/ Modified dec 6, 2017 12:31 p.m.

Astronomer Helps Find Most Distant Quasar, Clue to 'Cosmic Evolutions'

Scientists on quest to find when stars first formed in our universe.

Quasar artist conception A growing black hole, called a quasar, can be seen at the center of a faraway galaxy in this artist's concept.
NASA, JPL, Caltech

Xiaohui Fan, a regents' professor of astronomy at the University of Arizona, is part of a team of researchers that identified the most distant quasar in the universe.

The discovery, made in March, was published in the journal Nature on Dec. 6.

The quasar, with a massive black hole at its center, is 13 billion light years away and is believed to have formed 690 million years after the Big Bang. Fan said the black hole's mass is estimated to be 800 times that of our sun.

Fan and others are combing the data to locate even more-distant objects that can provide clues about when stars began forming in the "Cosmic Dawn."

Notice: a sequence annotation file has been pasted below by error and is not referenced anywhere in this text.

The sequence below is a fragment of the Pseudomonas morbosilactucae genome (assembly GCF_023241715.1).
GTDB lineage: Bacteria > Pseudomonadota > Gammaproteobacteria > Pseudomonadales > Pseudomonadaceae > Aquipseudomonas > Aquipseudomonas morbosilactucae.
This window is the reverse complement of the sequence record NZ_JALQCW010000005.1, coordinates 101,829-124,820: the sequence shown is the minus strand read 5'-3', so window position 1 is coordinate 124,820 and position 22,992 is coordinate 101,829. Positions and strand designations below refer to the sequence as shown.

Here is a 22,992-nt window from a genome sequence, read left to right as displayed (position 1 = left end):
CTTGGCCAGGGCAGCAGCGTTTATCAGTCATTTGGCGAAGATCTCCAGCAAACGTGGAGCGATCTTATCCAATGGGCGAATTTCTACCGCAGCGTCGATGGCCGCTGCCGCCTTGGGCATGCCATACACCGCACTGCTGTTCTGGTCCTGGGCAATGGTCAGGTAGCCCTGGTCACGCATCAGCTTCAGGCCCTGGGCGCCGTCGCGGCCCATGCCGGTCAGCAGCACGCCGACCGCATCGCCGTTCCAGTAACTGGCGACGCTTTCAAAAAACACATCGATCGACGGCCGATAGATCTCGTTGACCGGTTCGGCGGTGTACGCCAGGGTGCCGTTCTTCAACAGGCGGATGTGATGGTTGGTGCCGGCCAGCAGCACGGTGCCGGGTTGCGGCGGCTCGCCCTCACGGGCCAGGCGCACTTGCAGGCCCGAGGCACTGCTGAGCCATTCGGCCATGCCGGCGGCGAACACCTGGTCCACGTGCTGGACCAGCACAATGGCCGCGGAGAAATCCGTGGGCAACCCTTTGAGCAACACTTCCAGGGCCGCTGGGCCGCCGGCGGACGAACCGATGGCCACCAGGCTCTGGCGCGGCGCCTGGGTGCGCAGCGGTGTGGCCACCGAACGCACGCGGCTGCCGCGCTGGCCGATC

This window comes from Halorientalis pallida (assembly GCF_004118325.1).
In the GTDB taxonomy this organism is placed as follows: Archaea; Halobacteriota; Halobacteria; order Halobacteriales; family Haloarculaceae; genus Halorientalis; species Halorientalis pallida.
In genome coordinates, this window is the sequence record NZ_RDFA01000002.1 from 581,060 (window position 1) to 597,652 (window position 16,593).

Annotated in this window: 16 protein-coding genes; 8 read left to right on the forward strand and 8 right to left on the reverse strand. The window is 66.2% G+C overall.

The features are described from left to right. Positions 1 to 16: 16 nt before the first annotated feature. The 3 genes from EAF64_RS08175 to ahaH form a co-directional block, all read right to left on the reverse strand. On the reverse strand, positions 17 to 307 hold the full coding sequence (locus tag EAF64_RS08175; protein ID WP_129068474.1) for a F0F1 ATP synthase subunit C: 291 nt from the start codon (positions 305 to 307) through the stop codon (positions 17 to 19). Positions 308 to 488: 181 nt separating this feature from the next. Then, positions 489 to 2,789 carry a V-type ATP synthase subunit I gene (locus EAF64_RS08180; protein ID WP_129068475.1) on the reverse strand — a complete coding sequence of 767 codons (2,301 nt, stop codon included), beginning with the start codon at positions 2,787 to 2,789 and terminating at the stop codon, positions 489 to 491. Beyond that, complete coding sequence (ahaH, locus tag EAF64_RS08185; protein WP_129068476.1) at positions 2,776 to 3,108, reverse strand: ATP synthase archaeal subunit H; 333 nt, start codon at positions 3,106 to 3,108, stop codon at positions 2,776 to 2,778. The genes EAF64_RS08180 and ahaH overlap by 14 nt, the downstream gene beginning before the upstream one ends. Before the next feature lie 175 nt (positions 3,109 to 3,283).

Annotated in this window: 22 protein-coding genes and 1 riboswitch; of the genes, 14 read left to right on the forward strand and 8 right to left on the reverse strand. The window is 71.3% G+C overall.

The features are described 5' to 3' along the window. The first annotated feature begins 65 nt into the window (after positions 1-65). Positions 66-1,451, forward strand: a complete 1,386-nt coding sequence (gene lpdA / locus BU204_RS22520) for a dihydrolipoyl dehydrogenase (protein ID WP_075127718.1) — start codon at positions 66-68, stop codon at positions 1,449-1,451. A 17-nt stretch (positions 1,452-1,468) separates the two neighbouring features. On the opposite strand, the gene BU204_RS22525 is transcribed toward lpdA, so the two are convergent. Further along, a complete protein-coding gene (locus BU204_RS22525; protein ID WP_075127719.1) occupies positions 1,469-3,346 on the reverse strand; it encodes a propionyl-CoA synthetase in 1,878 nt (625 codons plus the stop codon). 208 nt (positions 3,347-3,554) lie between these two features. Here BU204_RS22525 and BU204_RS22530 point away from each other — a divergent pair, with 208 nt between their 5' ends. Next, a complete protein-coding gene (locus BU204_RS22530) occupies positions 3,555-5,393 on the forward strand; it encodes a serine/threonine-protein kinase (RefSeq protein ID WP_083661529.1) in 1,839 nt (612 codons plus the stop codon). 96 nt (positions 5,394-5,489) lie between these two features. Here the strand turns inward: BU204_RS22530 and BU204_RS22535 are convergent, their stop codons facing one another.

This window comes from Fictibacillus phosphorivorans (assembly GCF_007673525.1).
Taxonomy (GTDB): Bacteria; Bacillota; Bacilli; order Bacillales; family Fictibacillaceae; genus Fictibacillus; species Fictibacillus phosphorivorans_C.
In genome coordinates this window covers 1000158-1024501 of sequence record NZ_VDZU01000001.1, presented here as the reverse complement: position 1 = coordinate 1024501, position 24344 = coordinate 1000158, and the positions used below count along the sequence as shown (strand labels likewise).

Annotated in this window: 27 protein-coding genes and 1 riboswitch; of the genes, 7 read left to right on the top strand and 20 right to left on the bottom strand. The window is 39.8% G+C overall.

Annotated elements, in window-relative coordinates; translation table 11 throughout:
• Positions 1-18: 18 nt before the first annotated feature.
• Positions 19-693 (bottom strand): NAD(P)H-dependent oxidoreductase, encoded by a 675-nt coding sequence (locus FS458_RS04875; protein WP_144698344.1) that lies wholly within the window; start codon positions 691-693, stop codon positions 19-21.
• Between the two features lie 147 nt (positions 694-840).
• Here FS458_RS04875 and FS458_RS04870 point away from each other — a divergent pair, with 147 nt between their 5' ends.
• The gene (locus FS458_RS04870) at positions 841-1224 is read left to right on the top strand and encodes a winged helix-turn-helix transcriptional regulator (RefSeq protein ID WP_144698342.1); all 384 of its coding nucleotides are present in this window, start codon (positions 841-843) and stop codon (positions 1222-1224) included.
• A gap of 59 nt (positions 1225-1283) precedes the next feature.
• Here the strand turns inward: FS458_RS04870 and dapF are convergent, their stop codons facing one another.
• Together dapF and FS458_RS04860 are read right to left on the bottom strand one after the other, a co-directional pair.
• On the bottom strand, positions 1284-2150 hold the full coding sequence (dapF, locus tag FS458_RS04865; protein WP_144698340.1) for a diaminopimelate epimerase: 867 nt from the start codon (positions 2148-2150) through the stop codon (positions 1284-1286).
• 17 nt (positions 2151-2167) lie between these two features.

"The question we are asking is when the first star formed in the universe and how long it takes from the Big Bang to when these stars begin to appear. I'm pretty sure we will know that. We're not that far off," he said.

Fan said new, larger telescopes under development will aid the international science team in looking deeper into a larger part of the sky to find what's beyond.

"For scientists, we want to know when things first started. We want to know when did the first star form in the universe. And, of course, then you can have planet around these stars. So when did everything get started? We are all a result of these cosmic evolutions," Fan said.

Arizona Science Desk
This story is from the Arizona Science Desk, a collaborative of the state's public radio stations, including NPR 89.1. Read more from the Arizona Science Desk.
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